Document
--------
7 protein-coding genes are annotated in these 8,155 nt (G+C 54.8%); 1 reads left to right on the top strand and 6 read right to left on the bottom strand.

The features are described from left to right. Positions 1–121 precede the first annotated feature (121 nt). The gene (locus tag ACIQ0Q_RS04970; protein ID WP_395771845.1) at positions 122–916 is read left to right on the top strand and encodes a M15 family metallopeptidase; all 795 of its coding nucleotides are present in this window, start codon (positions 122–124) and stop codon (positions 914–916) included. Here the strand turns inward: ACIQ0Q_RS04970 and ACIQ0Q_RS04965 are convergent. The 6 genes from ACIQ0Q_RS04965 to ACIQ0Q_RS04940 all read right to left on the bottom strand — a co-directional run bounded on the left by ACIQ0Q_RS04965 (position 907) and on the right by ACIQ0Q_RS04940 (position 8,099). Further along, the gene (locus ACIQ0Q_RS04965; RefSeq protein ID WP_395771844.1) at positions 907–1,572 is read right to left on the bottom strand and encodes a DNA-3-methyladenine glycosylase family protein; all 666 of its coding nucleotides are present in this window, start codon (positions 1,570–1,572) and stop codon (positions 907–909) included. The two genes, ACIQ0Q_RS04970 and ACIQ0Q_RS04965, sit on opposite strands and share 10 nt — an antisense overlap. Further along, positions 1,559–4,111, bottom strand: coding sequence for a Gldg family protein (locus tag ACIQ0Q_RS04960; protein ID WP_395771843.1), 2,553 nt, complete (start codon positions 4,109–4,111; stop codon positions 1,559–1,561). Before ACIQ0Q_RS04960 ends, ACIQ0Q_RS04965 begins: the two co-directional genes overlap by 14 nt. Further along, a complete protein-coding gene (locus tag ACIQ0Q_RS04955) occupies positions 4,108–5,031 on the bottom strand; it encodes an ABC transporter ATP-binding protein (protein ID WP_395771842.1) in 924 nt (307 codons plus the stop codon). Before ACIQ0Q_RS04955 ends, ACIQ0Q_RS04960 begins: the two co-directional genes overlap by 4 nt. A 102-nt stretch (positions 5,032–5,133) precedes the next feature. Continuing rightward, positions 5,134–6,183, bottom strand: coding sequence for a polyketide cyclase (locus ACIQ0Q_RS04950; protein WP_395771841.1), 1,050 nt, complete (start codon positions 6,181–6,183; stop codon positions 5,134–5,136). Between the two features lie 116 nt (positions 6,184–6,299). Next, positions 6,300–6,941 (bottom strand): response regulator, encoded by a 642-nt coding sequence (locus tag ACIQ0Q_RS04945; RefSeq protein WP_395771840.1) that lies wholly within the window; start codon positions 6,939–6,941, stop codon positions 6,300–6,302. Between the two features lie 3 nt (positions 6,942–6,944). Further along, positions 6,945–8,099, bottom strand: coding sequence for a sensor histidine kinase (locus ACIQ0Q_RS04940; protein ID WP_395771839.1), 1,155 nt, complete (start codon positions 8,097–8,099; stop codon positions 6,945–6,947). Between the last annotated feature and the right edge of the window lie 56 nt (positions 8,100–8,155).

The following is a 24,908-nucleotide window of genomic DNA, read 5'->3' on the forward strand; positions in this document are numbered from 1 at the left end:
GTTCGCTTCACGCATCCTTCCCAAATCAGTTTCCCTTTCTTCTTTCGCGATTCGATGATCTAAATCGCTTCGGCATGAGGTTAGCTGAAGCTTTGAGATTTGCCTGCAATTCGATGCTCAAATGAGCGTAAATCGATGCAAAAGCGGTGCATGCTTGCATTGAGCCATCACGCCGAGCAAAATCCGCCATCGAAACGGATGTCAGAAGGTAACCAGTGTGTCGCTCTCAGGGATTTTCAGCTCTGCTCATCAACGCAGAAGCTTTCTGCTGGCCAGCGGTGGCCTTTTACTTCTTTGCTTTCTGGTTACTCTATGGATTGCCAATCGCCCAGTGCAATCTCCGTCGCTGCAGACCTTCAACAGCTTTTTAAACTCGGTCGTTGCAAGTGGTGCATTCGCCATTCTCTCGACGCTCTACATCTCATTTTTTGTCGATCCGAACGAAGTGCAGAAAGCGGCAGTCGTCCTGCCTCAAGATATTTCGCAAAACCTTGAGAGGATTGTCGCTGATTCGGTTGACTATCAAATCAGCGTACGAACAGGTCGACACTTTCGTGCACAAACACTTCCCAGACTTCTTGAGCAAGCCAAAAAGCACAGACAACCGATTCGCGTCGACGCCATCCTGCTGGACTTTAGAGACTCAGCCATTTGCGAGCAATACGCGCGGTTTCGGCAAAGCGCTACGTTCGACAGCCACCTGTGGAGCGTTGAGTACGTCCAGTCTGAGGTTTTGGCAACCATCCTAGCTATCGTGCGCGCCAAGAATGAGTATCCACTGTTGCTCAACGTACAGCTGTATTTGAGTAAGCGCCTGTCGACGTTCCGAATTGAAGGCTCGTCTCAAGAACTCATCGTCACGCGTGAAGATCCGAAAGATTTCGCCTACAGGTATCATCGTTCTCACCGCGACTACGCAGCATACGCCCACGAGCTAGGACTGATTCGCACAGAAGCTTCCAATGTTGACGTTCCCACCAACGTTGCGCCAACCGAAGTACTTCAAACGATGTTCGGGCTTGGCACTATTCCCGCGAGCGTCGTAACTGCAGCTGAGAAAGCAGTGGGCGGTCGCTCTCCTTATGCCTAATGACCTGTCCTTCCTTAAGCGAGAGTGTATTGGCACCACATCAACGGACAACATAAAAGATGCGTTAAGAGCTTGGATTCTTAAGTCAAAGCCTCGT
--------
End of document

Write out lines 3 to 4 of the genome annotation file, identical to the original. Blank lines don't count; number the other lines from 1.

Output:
The following is a 24,908-nucleotide window of genomic DNA, read 5'->3' on the forward strand; positions in this document are numbered from 1 at the left end:
GTTCGCTTCACGCATCCTTCCCAAATCAGTTTCCCTTTCTTCTTTCGCGATTCGATGATCTAAATCGCTTCGGCATGAGGTTAGCTGAAGCTTTGAGATTTGCCTGCAATTCGATGCTCAAATGAGCGTAAATCGATGCAAAAGCGGTGCATGCTTGCATTGAGCCATCACGCCGAGCAAAATCCGCCATCGAAACGGATGTCAGAAGGTAACCAGTGTGTCGCTCTCAGGGATTTTCAGCTCTGCTCATCAACGCAGAAGCTTTCTGCTGGCCAGCGGTGGCCTTTTACTTCTTTGCTTTCTGGTTACTCTATGGATTGCCAATCGCCCAGTGCAATCTCCGTCGCTGCAGACCTTCAACAGCTTTTTAAACTCGGTCGTTGCAAGTGGTGCATTCGCCATTCTCTCGACGCTCTACATCTCATTTTTTGTCGATCCGAACGAAGTGCAGAAAGCGGCAGTCGTCCTGCCTCAAGATATTTCGCAAAACCTTGAGAGGATTGTCGCTGATTCGGTTGACTATCAAATCAGCGTACGAACAGGTCGACACTTTCGTGCACAAACACTTCCCAGACTTCTTGAGCAAGCCAAAAAGCACAGACAACCGATTCGCGTCGACGCCATCCTGCTGGACTTTAGAGACTCAGCCATTTGCGAGCAATACGCGCGGTTTCGGCAAAGCGCTACGTTCGACAGCCACCTGTGGAGCGTTGAGTACGTCCAGTCTGAGGTTTTGGCAACCATCCTAGCTATCGTGCGCGCCAAGAATGAGTATCCACTGTTGCTCAACGTACAGCTGTATTTGAGTAAGCGCCTGTCGACGTTCCGAATTGAAGGCTCGTCTCAAGAACTCATCGTCACGCGTGAAGATCCGAAAGATTTCGCCTACAGGTATCATCGTTCTCACCGCGACTACGCAGCATACGCCCACGAGCTAGGACTGATTCGCACAGAAGCTTCCAATGTTGACGTTCCCACCAACGTTGCGCCAACCGAAGTACTTCAAACGATGTTCGGGCTTGGCACTATTCCCGCGAGCGTCGTAACTGCAGCTGAGAAAGCAGTGGGCGGTCGCTCTCCTTATGCCTAATGACCTGTCCTTCCTTAAGCGAGAGTGTATTGGCACCACATCAACGGACAACATAAAAGATGCGTTAAGAGCTTGGATTCTTAAGTCAAAGCCTCGT